|Alex is Magnus Chase's love interest. She is genderfluid and identifies as either a girl or a boy depending on the present moment, changing pronouns as appropriate. She goes by she/he pronouns, but has specified she uses she/her unless she says otherwise. Magnus' crush on her regardless of gender means that he is pansexual.|
|Gabe (Elizabeth)||Beautiful Music for Ugly Children||2012||Kirstin Cronn-Mills||Trans||A DJ and lover of music, he hides his true identity as a trans boy in public, only being himself (Gabe) on air. He is forcibly outed, dealing with much backlash, but is supported en masse by his listeners.|
|Joanna "Jo" Gordon
|Georgia Peaches and Other Forbidden Fruit||2016||Jayde Robin Brown||Lesbian||In this sweet teen romance, Joanna, an "evangelical lesbian in a small Southern town," and Mary meet each other, as Joanna struggles to figure out her identity, but never considers it sinful. Even though Joanna and Mary are White, "the rest of their friends display considerable diversity," with one reviewer hoping it will help people "bridge the gap between faith and sexuality."|
|Will Grayson, Will Grayson||2010||John Green
|Gay||One of the book's co-prostagonists, named Will Grayson is gay and is "struggling with coming out," while the other is a major character in a "one-man gay-freedom-day band named Tiny Cooper."|
|Carry On||2015||Rainbow Rowell||Gay
|Basilton and Simon are in a romantic relationship, in this book which borrows themes from Harry Potter, with Basilton as bisesual and Simon as gay, with some reviewers saying the book engaged in bisexual erasure.|
|The Line of Beauty||2004||Alan Hollinghurst||Gay||Nick is a graduate of Oxford University who has a love affair with a council worker before he falls in love "with a cocaine-addicted millionaire."|
|The Long Way to a Small, Angry Planet||2015||Becky Chambers||Lesbian
|Rosemary Harper and Sissix are both either lesbian or bisexual as the two women enter a relationship with each other over the course of the novel. In her review, Casey Stepaniuk describes the book as "like Star Trek but with lesbians and more aliens."|
|Sage Hendrix||Almost Perfect||2009||Brian Katcher||Trans||This story follows the relationship between Sage, a trans girl in her teens, and Logan, a straight man, who becomes more accepting and supportive of them.|
|Under the Udala Trees||2015||Chinelo Okparanta||Lesbian||Ijeoma and Amina fall in love with each other as children and keep loving each other way into adulthood.|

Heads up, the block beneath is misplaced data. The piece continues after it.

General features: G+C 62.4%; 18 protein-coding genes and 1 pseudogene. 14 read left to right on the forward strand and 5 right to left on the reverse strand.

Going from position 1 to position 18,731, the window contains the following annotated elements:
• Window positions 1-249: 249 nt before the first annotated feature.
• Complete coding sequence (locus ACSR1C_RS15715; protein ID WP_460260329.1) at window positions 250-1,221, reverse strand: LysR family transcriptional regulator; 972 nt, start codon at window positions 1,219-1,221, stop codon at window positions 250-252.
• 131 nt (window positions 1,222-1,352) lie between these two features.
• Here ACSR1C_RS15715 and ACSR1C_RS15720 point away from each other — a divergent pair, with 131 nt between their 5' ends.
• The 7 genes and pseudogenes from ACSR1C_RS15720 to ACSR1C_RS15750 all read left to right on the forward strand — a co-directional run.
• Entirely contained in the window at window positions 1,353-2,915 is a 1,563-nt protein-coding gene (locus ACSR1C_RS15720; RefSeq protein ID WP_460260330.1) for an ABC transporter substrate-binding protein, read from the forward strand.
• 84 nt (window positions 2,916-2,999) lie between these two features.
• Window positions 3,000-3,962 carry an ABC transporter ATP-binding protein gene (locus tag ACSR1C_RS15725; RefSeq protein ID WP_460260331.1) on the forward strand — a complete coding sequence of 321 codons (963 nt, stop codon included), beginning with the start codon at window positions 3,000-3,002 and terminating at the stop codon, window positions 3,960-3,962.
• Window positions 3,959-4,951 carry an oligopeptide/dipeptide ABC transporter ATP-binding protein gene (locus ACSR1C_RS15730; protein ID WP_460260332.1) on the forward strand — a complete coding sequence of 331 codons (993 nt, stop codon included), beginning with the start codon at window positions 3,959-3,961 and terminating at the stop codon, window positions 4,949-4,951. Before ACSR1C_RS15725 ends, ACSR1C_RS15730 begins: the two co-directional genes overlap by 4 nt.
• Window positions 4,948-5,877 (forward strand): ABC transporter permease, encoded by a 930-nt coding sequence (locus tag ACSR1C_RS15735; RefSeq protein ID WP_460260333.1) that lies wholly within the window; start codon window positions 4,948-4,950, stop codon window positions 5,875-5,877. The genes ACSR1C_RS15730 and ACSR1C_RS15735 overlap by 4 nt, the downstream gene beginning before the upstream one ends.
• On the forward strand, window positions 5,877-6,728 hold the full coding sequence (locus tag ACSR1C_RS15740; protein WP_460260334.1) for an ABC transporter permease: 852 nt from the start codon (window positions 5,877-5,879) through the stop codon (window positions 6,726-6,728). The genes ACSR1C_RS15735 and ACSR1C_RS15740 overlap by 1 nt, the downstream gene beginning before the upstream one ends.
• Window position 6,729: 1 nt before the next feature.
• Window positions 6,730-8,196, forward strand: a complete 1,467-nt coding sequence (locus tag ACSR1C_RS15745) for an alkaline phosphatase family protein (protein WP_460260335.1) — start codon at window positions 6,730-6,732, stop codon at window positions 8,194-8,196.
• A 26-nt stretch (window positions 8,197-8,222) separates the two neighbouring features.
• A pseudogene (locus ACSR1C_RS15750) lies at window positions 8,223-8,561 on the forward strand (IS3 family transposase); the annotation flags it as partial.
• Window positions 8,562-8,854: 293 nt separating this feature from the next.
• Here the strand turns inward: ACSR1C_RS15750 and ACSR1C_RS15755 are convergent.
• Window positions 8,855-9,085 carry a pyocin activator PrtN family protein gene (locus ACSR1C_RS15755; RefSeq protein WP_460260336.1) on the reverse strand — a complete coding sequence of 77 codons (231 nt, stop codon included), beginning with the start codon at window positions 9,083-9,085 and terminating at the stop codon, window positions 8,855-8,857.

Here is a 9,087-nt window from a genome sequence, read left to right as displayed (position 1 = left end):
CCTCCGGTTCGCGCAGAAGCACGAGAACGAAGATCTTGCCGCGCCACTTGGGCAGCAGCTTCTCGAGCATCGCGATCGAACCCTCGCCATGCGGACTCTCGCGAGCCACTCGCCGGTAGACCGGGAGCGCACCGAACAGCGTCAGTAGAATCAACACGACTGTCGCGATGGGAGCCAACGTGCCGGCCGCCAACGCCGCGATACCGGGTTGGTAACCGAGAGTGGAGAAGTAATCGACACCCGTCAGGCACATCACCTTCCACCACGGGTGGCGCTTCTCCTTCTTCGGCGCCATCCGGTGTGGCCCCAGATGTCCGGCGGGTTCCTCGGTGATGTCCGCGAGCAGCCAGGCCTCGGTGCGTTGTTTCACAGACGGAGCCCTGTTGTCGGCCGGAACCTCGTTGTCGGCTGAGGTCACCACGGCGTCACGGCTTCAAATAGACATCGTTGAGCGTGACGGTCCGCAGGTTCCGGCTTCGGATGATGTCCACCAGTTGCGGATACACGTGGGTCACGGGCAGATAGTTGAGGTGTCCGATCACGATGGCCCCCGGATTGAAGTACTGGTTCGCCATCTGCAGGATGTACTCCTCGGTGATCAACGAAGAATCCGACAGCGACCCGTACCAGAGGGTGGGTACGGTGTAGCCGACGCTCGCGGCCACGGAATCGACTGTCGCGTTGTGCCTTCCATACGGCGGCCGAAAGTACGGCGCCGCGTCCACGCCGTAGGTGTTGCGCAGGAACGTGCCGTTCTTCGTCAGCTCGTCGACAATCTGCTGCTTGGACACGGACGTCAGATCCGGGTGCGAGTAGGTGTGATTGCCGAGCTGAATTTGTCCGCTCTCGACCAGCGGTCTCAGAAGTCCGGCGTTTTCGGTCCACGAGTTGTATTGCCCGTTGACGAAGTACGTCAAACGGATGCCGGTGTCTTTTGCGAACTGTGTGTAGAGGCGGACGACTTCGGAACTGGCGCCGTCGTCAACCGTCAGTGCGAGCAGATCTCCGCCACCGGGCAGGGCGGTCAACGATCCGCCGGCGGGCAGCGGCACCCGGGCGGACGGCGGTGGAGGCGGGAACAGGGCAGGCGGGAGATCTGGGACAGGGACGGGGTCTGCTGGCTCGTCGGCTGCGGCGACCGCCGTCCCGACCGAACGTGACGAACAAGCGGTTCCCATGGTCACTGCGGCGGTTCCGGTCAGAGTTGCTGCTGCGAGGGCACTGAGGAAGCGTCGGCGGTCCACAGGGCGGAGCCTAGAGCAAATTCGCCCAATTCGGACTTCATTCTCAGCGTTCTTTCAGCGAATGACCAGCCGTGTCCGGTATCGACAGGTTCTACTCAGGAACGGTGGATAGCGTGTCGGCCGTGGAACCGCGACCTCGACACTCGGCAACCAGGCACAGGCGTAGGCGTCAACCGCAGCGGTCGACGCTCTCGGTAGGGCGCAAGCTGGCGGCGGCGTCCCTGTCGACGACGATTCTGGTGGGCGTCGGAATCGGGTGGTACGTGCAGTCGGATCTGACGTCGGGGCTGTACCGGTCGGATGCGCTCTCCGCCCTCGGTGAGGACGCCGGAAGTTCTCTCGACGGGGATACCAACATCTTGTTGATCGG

|Wilma Irrling||Die Wilden Hühner und die Liebe||2003||Cornelia Funke||Lesbian||Wilma is one of the five main characters. She falls in love with Leonie, a girl from her theatre group and eventually comes out to her friends.|
|J||I Am J||2011||Cris Beam||Trans||J, who lives with his parents in a Manhattan apartment, and struggles with his gender identity.|
|Jackdaw||I Am Princess X||2015||Cherie Priest||Gay|||
|Jackson||Call Me Home: A Novel||2015||Megan Kruse||Gay|||
|The Rest of Us Just Live Here||2015||Patrick Ness||Gay
|Jared is gay, while Nathan is either bisexual or gay. They start seeing each other over the course of the novel.|
|Keeping You a Secret||2003||Julie Anne Peters||Lesbian||In this coming out novel, Holland is intrigued by a student transferring to her school who "wants to start a Lesbigay club at school." In the process, Holland faces homophobia, and begins a relationship with Cece, adjusting to her new sexuality quickly.|
|Ukiah Oregon series||2001–2004||Wen Spencer||Lesbian||In this series of books, Jo and Lara are the mothers of Ukiah Oregon, the story's protagonist. In the first book, Alien Taste, it is revealed that Ukriah was raised first by wolves, then by Jo and Lara. Jo and Lara also appear in the three other books in the series, Tainted Trail, Bitter Waters, and Dog Warrior, but only as minor characters.|
|Josh||Holding Still For As Long As Possible||2009||Zoe Whittall||Trans||Josh is a trans man and EMT who struggles with his identity.|
|A Little Life||2015||Hanya Yanagihara||Gay
|JB and Caleb are gay. Willem is bisexual and has had relationships with women prior to his relationship with Jude. Jude is implicitly stated to be asexual, given that he does not enjoy engaging in sexual activities and does not understand the appeal of sex, even when he is in a healthy relationship with Willem.|
|Suruga Kanbaru||Monogatari Series||2006–present||Nisio Isin||Lesbian||Kanbaru's first arc in Bakemonogatari revolves around her unrequited love for Hitagi Senjougahara.|